Microbial carbon-use efficiency

We are developing growth-based techniques to assess the ecology of fungi and bacteria, focusing on their contribution to carbon (C) cycling, and synthesize this into an understanding of growth efficiencies of soil microorganisms. This work will be pursued in four stages:

  1. We will establish conversion factors for the growth methods to enable measurements in units C.
  2. Using 14C tracers the components of soil C that contribute to respiration will be investigated, and C respired will be contrasted to that used for growth, obtaining estimates of growth efficiencies.
  3. Using long-term field experiments through international collaborations, we will investigate the influence of several factors (pH, N, temperature, agricultural regimes including biochar and novel fertiliser treatments, etc) on the ecology of fungi and bacteria, their contribution to C cycling, and their growth efficiencies.
  4. The dynamics in fungal and bacterial growth, C use, and growth efficiency will be compared with their community composition, to investigate how structure can affect the functioning the decomposers provide.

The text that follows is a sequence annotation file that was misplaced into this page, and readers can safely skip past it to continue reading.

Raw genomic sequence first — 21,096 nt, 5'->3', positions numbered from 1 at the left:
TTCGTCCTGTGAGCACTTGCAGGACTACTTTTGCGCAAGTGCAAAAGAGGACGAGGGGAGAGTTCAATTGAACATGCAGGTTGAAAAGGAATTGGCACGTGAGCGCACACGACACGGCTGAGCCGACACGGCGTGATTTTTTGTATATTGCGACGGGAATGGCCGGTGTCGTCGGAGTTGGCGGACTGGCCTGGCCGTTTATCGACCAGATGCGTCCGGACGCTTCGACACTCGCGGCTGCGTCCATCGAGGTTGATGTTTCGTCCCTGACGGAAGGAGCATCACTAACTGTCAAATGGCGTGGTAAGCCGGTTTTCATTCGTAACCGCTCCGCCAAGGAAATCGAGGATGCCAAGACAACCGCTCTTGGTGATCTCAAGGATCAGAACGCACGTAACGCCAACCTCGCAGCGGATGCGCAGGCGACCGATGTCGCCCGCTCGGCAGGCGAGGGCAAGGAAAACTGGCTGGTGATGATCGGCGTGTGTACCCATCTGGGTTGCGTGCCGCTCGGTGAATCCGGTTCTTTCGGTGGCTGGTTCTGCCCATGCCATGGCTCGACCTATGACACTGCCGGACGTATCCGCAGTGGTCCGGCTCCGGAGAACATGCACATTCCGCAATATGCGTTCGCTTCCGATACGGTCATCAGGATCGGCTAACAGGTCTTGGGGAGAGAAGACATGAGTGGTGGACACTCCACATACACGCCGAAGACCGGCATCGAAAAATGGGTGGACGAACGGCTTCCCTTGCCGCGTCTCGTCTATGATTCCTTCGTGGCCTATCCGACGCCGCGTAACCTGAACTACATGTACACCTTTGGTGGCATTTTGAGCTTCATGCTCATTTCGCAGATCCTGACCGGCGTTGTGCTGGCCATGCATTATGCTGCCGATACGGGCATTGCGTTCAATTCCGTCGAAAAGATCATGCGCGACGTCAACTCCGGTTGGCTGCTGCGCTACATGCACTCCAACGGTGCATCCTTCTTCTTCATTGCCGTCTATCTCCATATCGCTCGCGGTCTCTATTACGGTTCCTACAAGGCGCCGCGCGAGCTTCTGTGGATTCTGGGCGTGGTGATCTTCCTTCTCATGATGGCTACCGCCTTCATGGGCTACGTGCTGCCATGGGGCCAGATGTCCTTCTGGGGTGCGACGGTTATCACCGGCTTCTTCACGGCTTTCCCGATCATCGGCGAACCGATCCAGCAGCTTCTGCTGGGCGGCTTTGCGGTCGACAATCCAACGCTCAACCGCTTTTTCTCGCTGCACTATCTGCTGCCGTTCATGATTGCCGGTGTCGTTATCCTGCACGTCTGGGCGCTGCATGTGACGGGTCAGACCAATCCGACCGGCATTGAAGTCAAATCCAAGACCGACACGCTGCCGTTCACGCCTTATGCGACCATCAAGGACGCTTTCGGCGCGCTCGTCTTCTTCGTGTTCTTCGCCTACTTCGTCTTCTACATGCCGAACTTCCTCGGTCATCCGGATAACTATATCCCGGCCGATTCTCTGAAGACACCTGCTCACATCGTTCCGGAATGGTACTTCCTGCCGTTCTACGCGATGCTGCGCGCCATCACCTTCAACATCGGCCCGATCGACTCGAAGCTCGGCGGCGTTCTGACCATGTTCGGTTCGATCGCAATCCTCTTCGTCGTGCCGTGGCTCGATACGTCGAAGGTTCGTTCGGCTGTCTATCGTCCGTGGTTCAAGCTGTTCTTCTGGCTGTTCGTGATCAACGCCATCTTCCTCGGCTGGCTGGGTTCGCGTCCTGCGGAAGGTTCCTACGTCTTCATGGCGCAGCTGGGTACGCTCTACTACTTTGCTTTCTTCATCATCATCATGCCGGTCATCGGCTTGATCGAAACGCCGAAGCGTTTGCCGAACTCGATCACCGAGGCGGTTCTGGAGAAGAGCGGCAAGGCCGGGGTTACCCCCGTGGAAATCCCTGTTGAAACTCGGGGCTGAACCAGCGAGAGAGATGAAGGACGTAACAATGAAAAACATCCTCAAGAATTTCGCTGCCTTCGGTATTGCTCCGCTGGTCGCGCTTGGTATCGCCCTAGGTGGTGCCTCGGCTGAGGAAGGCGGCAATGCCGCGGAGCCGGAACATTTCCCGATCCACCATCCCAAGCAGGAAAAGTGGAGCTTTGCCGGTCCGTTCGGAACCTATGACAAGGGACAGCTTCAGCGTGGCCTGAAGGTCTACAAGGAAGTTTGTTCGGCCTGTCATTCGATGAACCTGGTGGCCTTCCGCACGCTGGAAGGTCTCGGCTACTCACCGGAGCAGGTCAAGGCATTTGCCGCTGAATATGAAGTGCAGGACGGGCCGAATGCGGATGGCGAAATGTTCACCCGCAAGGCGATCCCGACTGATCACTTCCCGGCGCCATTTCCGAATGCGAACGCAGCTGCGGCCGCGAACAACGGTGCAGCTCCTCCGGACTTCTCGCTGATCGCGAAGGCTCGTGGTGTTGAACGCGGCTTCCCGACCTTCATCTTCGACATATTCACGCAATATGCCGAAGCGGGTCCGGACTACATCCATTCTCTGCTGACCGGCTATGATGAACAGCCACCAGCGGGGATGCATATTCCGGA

The methodological and conceptual core of this research, on the growth of soil microorganisms and the functional relevance of them for ecosystem services, is complementary to many of ongoing efforts at Lund University, not least the BECC and LUCCI networks. We will pursue cross-disciplinary and collaborative research efforts in this milieu, where the growth of the soil microbial community and their contribution to the C cycle can be integrated into many of these research frontiers, including e.g. C and N modeling work.

Project publications

Recent publications

Key publications

Strickland, M.S., Rousk, J., 2010. Considering fungal:bacterial dominance in soils – Methods, controls, and ecosystem implications. Soil Biology & Biochemistry 42, 1385–1395.

Rousk, J., Brookes, P.C., Glanville H., Jones, D.L., 2011. Lack of correlation between turnover of low-molecular weight dissolved organic carbon and differences in microbial community composition or growth across a soil pH gradient. Applied and Environmental Microbiology 77, 2791–2795.

Göransson H, Jones DL, Godbold DL, Rousk§ J, Bacterial growth and respiration responses upon rewetting dry forest soils: Impact of drought-legacy. Soil Biology & Biochemistry, in press.

All project publications


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